A jury convicted petitioner of two counts of aggravated sexual assault on a child (§ 269) and one count of misdemeanor child endangerment (§ 273a, subd. (b)). The trial court sentenced him to two consecutive terms of 15 years to life in March 2004. He appealed his conviction to this court. We found no prejudicial errors and affirmed the judgment in a nonpublished opinion. (People v. Jackson (Sept. 2, 2005, H027259).) At the same time, we summarily denied a petition for writ of habeas corpus in which petitioner had argued that he had been convicted based on false evidence--the testimony of Ritter--and that his trial counsel had been ineffective for failing to obtain an independent medical opinion regarding the validity of Ritter's medical opinion. (H033483.) In support of the petition, petitioner had submitted a declaration from Dr. James E. Crawford, Medical Director of the Center for Child Protection at Children's Hospital and Research Center in Oakland. In the declaration, Dr. Crawford stated that, in his opinion, the interpretation of the physical findings identified by Ritter during the examination of S. "would be what is referred to as 'non-specific.' " "To say that this examination is 'suggestive of prior penetrating trauma,' in my opinion, is to draw a conclusion that the observed physical phenomena simply does not support."
Subsequently, in Uribe, supra, 162 Cal.App.4th at page 1463, this court held that the nondisclosure by the prosecution of the videotape of the SART exam of a child who claimed she had been sexually assaulted by her grandfather constituted prejudicial Brady error. In that case, Ritter conducted a SART exam on the child, but apparently did not tell prosecutors that she had videotaped the exam. The prosecution disclosed still photographs of the exam, which were introduced into evidence, and Ritter testified at trial that the photographs revealed physical evidence " 'consistent with a penetrating event occurring.' " (Id. at p. 1466.) It was not until after the trial that defense counsel learned of the existence of the videotape, which tended to impeach Ritter's testimony. (Id. at pp. 1469-1470.) Because this court found that Ritter was part of the " 'prosecution team' " for Brady purposes, it found that her knowledge of the existence of the SART videotape was imputed to the prosecution (id. at p. 1481), and that the failure of the prosecution to disclose the videotape undermined confidence in the outcome of the trial. (Id. at p. 1482.)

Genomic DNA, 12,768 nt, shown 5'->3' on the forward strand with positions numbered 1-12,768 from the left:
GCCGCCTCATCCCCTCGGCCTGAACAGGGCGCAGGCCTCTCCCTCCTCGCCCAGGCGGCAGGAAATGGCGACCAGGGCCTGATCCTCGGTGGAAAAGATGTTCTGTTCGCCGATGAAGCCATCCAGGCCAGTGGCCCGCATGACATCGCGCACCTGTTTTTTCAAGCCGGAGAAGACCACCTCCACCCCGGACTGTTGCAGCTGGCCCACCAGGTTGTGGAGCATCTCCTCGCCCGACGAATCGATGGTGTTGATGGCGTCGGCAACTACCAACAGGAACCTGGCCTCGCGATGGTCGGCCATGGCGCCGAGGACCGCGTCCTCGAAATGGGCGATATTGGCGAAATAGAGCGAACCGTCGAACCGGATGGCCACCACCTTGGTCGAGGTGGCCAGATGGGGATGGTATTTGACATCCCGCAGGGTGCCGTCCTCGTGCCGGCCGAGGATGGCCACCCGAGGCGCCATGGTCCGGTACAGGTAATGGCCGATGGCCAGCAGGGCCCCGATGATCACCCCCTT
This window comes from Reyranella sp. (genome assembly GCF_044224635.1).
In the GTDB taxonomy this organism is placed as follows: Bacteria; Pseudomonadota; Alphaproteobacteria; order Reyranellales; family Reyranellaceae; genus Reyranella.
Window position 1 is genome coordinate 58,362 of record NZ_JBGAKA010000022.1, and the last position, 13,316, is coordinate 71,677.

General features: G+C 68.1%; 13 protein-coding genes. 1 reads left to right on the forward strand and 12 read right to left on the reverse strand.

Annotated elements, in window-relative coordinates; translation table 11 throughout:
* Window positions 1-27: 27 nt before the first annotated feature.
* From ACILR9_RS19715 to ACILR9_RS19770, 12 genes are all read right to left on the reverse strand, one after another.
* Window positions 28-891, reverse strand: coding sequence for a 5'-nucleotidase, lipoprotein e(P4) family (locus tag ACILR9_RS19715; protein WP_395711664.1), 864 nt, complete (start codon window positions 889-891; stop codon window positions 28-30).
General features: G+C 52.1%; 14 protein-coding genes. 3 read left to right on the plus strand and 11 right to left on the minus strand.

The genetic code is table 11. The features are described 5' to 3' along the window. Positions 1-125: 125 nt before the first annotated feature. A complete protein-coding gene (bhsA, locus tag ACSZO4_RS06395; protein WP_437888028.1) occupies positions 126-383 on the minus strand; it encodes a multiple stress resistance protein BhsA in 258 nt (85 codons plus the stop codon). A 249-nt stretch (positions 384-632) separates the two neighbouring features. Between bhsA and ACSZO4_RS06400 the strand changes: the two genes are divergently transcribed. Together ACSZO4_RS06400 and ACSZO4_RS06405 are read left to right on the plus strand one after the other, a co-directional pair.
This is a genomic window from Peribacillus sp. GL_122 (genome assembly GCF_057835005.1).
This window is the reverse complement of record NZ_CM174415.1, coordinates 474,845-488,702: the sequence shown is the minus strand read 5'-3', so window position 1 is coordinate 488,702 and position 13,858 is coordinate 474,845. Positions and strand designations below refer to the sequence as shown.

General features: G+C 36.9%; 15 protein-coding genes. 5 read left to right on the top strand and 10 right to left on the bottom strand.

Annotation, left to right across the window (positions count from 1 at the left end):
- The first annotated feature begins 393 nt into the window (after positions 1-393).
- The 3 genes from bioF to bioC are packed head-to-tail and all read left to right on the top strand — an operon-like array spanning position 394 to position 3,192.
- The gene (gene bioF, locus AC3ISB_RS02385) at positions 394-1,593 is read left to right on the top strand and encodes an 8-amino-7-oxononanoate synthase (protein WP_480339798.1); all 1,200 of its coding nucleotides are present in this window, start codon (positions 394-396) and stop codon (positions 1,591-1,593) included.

Following the publication of Uribe, petitioner's appellate counsel contacted the district attorney's office to find out whether there was a videotape of S.'s SART exam. In a June 2008 response letter to counsel, the supervising attorney of the district attorney's sexual assault unit, replied: "We had no indication in our records that such a tape existed, so I inquired of Ms. Ritter. She informed me that she did have a video of the exam and agreed to send it [to] me. Based on my brief review of this case and my discussion with DDA James Gibbons-Shapiro, I do not believe this tape constituted Brady material. Never-the-less, had we known of its existence at the time we would have provided it to trial counsel for the defendant. As a result it is being provided to you at this time." Counsel provided a copy of the videotape to Dr. Crawford, along with the photographs Ritter had relied on in her trial testimony. Counsel asked Dr. Crawford whether the videotape affected his opinion regarding what S.'s SART exam revealed and whether it would have been important to see the videotape in addition to the photographs before rendering a medical opinion during the trial.
On October 6, 2008, Dr. Crawford signed a declaration stating that the videotape "contains a very significant amount of additional information and detail than was available to a medical examiner who consulted only the photographs." Based on his review of the videotape, Dr. Crawford concluded "that the examination findings do not suggest prior penetrating trauma." Rather, the findings were " 'unremarkable,' " that is, they would give "absolutely no insight as to whether the allegations of prior penetrating trauma are true or not." Therefore, Dr. Crawford also concluded that "having the videotape would have been extremely important to any forensic practitioner attempting to interpret the results of this medical examination."
On October 17, 2008, counsel filed a petition for writ of habeas corpus on petitioner's behalf in this court, arguing that the prosecution's failure to disclose the videotape during pretrial discovery amounted to prejudicial Brady error and a denial of due process. Counsel requested that this court order a new trial. After requesting and receiving an informal response from the People, as well as a reply from petitioner, on February 5, 2009, we ...